I recently gave someone my business card, because he asked for it during an interesting conversation. A few days later, to my surprise, it turns out he had added me to his personal business mailing list, and I received one promotional email after another.
I hate that.
The purpose of my work is to help many people be happy in their work. Of course, I also have a mailing list. I use it to send people articles that maybe will help them improve their jobs, and be happy. In order to push my performance I could set myself a target, such as “2500 subscribers before the end of the year”. By reaching more people I could possibly help more people, and fulfill my purpose. And yes, every now and then I ask my contacts, “Do you want to be on my mailing list?” Nothing wrong with that, I think.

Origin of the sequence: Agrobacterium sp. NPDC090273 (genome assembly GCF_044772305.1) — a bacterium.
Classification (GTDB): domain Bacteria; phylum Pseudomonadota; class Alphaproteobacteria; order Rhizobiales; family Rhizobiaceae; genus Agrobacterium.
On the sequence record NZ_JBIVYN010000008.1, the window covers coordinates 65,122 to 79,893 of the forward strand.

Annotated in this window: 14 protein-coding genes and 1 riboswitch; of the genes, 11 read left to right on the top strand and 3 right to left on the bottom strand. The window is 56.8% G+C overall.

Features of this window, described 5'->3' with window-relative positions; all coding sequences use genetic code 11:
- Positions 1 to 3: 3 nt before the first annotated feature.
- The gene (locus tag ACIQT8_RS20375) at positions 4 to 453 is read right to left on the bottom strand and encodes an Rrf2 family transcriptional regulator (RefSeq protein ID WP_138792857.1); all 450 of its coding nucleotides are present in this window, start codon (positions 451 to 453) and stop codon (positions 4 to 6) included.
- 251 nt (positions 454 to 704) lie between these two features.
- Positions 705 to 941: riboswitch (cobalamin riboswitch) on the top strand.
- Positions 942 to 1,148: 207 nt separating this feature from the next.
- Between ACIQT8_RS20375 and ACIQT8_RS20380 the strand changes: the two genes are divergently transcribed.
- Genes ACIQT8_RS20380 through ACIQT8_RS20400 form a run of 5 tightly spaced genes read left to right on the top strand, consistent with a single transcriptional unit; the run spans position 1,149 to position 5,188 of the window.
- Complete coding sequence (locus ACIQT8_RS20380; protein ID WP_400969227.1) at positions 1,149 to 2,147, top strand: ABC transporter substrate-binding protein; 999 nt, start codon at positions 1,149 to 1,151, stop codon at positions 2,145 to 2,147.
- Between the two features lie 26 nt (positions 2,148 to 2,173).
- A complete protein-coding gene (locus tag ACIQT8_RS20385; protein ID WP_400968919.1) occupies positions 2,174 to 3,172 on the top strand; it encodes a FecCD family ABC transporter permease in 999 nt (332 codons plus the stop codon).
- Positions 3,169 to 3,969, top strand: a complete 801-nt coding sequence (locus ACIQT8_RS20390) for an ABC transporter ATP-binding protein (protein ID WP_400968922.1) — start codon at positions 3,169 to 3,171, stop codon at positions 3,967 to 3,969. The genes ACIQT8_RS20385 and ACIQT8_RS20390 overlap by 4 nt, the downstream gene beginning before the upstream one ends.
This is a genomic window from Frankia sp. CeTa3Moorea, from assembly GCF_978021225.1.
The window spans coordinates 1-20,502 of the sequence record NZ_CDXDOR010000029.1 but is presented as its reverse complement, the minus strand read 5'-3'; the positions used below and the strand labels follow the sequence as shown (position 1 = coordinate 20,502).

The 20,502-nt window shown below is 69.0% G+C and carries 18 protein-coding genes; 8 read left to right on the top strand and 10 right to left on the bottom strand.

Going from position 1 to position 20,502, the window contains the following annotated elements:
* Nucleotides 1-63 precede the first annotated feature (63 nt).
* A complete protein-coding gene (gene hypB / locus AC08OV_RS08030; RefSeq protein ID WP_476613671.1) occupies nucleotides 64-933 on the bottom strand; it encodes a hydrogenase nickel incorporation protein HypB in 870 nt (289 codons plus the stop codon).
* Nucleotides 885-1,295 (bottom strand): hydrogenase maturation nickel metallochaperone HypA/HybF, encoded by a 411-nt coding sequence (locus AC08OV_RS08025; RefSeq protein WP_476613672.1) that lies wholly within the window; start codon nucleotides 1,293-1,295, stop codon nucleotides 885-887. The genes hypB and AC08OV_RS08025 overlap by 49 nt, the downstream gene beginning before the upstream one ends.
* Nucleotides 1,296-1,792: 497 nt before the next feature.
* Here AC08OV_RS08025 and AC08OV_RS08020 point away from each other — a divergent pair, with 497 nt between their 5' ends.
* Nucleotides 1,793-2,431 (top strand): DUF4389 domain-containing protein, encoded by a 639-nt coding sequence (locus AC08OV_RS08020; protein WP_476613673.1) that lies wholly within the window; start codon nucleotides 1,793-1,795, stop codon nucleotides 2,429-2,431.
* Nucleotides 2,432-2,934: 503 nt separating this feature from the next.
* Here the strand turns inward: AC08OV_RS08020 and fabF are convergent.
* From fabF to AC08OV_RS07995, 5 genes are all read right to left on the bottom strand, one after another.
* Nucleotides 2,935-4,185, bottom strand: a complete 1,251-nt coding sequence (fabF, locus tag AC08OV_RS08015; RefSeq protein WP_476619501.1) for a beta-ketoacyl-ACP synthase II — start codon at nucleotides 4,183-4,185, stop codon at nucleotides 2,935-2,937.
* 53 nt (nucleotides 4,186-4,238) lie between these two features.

Of course, I could add all 7,000 contacts in my database to the mailing list. That would make me reach my target right now. Woohoo! But, would it help me with my purpose? I don’t think so.
People would hate me.
That’s the difference between a purpose and a target. And that’s why I don’t like how many apply the SMART model for goals, because the SMART model moves people’s attention away from a purpose to a target. Your targets are useless if you can’t identify your purpose.
A well-defined SMART goal helps you decide how to reach your target. Your purpose should help you realize how not to reach it.